Industry leaders in artificial intelligence told Prime Minister Benjamin Netanyahu on Monday that Israel will be key in the development of this game-changing technology. For Israel’s burgeoning high-tech sector, that was music to their ears. For the rabbis, less so.
It’s by now not unusual for the world’s top technology companies to seek Israel’s participation in groundbreaking research and development efforts. Intel, Nvidia, Microsoft, Apple and just about every other major tech firm operates an R&D center in the Jewish state.
OpenAI CEO Sam Altman was in Israel this week and said that the Jewish state has a “huge role” to play in the artificial intelligence (AI) “revolution” that is transforming the world.
“There are two things I have observed that are particular about Israel: the first is talent density and the second is the relentlessness, drive, and ambition of Israeli entrepreneurs,” said Altman, who is Jewish, during an event at Tel Aviv University.
He echoed those sentiments in a phone call with Netanyahu, who then also rang Elon Musk to discuss the matter. Musk reportedly told the Israeli leader that Israel could be a “significant global player in the field.” Musk previously praised Israel as a high-tech “superpower.”
Shortly after, Netanyahu issued an official statement about urgently establishing a national artificial intelligence policy.
“We are at the dawn of a new era for humanity, an era of artificial intelligence. Things are changing at a dizzying pace and Israel must formulate a national policy on this issue,” he said.
“Just as we turned Israel into a global cyber power, we will also do so in artificial intelligence,” added the prime minister.
But Israel’s spiritual leaders aren’t so sure that’s a good idea.
Earlier this year, Rabbi Avraham Stav, a prominent young rabbi in Israel’s national religious movement, explained to the daily newspaper Israel Hayom why artificial intelligence, and ChatGPT in particular, is problematic for people of faith.
Rabbi Stav asked ChatGPT to write a sermon for him on the weekly Torah portion. It did so, and the text flowed well, but was shallow, very much befitting a modern culture lacking in attention and patience.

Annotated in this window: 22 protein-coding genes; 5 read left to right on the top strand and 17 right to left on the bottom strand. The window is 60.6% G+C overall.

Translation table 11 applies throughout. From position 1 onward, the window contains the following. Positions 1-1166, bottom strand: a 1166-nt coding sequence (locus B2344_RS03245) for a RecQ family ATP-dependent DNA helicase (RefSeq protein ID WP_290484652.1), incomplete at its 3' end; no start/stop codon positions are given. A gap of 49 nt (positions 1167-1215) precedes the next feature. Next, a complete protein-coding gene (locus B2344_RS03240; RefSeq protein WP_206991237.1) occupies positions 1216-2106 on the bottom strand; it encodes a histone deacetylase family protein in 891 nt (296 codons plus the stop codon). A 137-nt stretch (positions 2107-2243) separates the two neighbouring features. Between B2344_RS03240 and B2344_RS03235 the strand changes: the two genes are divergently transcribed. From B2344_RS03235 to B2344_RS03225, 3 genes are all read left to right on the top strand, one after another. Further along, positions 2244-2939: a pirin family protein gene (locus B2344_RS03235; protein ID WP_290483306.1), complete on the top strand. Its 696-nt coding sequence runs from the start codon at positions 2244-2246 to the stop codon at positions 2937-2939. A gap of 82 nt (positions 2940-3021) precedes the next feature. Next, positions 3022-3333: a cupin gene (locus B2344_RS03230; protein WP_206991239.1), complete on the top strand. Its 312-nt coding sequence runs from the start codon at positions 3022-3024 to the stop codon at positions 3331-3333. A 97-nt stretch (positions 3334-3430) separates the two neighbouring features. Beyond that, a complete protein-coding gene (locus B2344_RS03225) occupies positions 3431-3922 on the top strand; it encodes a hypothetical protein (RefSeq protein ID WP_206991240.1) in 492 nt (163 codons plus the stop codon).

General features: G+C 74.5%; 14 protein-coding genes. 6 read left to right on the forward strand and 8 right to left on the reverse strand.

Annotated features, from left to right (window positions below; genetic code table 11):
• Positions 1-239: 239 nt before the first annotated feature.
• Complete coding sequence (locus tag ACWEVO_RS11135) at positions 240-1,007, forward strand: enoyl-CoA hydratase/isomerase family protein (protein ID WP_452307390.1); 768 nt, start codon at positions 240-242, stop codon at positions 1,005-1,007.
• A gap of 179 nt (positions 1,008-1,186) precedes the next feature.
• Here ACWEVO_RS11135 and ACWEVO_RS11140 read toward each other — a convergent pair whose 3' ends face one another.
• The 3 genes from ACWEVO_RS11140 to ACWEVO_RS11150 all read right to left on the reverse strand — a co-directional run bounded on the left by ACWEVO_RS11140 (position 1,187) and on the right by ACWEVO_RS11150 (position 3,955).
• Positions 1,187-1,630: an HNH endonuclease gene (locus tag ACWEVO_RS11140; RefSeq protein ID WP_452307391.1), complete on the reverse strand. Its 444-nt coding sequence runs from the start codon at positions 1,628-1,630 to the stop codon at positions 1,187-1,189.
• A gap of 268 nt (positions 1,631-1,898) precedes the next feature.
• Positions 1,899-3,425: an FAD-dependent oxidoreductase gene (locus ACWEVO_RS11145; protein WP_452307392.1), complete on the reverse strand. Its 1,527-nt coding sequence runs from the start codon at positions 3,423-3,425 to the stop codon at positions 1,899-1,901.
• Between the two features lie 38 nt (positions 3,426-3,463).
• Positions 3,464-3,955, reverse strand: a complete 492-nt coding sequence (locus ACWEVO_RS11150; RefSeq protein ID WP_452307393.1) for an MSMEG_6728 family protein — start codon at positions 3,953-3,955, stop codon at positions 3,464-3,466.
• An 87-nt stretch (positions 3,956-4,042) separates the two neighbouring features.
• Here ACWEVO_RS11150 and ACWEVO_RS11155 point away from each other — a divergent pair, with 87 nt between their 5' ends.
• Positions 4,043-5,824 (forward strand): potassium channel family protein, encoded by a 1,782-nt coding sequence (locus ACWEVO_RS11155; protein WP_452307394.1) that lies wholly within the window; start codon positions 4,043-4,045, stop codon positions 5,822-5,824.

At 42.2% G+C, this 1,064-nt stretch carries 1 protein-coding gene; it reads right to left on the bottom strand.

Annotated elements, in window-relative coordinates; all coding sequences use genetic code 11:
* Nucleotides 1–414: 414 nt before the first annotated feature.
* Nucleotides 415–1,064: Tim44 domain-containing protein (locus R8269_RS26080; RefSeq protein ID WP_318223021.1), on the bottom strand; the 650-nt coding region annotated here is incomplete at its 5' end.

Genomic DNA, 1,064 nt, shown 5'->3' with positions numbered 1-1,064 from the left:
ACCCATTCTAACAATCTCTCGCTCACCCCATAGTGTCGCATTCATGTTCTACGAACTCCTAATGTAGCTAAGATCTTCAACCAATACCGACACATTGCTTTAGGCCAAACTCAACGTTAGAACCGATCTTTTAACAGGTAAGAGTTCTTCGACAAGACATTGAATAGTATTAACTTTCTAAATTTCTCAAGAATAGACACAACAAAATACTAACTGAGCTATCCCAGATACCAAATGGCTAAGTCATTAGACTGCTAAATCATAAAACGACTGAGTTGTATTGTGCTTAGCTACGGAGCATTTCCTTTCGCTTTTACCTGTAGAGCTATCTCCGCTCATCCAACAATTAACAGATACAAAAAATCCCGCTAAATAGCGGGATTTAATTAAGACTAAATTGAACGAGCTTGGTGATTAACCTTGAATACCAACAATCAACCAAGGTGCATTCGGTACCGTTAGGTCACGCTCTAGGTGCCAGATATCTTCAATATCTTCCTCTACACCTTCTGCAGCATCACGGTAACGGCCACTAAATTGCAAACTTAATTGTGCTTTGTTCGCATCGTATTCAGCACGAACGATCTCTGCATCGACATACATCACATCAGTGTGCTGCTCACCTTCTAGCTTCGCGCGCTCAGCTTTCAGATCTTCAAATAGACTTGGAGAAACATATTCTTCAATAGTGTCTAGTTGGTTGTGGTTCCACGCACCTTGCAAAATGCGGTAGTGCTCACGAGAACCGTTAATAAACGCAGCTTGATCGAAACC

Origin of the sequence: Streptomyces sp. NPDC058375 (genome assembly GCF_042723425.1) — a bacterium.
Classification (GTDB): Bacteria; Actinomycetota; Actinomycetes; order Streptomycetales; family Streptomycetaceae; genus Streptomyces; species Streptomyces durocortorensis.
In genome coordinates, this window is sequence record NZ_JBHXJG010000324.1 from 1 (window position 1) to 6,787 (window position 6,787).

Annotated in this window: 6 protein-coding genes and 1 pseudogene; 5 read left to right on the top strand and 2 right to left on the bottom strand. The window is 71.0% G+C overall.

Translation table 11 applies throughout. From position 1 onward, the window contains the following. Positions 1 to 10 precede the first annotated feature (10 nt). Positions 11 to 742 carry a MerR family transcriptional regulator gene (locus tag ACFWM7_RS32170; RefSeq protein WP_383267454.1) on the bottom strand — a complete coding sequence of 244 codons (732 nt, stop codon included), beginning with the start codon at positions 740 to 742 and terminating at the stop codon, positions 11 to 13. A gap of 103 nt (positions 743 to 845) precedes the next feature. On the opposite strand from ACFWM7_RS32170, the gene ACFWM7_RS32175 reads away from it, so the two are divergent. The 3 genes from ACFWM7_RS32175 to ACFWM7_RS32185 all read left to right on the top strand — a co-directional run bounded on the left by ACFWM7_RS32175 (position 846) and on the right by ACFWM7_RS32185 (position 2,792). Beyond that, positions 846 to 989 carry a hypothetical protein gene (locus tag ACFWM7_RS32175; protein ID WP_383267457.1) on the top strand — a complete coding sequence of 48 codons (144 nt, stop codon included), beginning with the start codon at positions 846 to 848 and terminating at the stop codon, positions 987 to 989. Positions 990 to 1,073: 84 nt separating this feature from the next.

“The AI wrote a beautiful Torah sermon in which it talked about Jacob’s struggles and how they relate to our lives today. But it lacked a significant, deep and motivating point. It was superficial content in cellophane packaging,” said the rabbi, stressing that true teachers of the Bible are supposed to help others delve deeper into God’s mysteries.
He also noted that those behind artificial intelligence are companies whose primarily focus is profit. So they are going to make sure the system provides an answer, one way or another, even if it turns out to be false.
The problem there is that while humans have a certain degree of suspicion regarding anything told to them by another human, we tend to assume that any information provided by a computer or a machine is correct.
“A day will come when artificial intelligence will become the arbiter of truth,” he warned.
Last month, the rabbis of the New York-based Skver Hasidic movement went much further in their criticism and banned the use of OpenAI’s popular ChatGPT. “Artificial intelligence is open to all abominations, heresy and infidelity without limits,” they wrote in a Hebrew-language declaration. “It is possible that at this point, not everyone knows the magnitude and scope of the danger, but it has become clear to us in our souls that this thing will be a trap for all of us, young and old.”
Hebrew-language religious media reported extensively on the Skver movement’s decision.
A month earlier, Rabbi Mordechai Dovid Unger Shlita, head of the Bobav-45 Hasidic dynasty, was quoted as suggesting that AI would become like a god, and that instead of turning to the Creator, this new “intelligence” would draw even more people away from faith.
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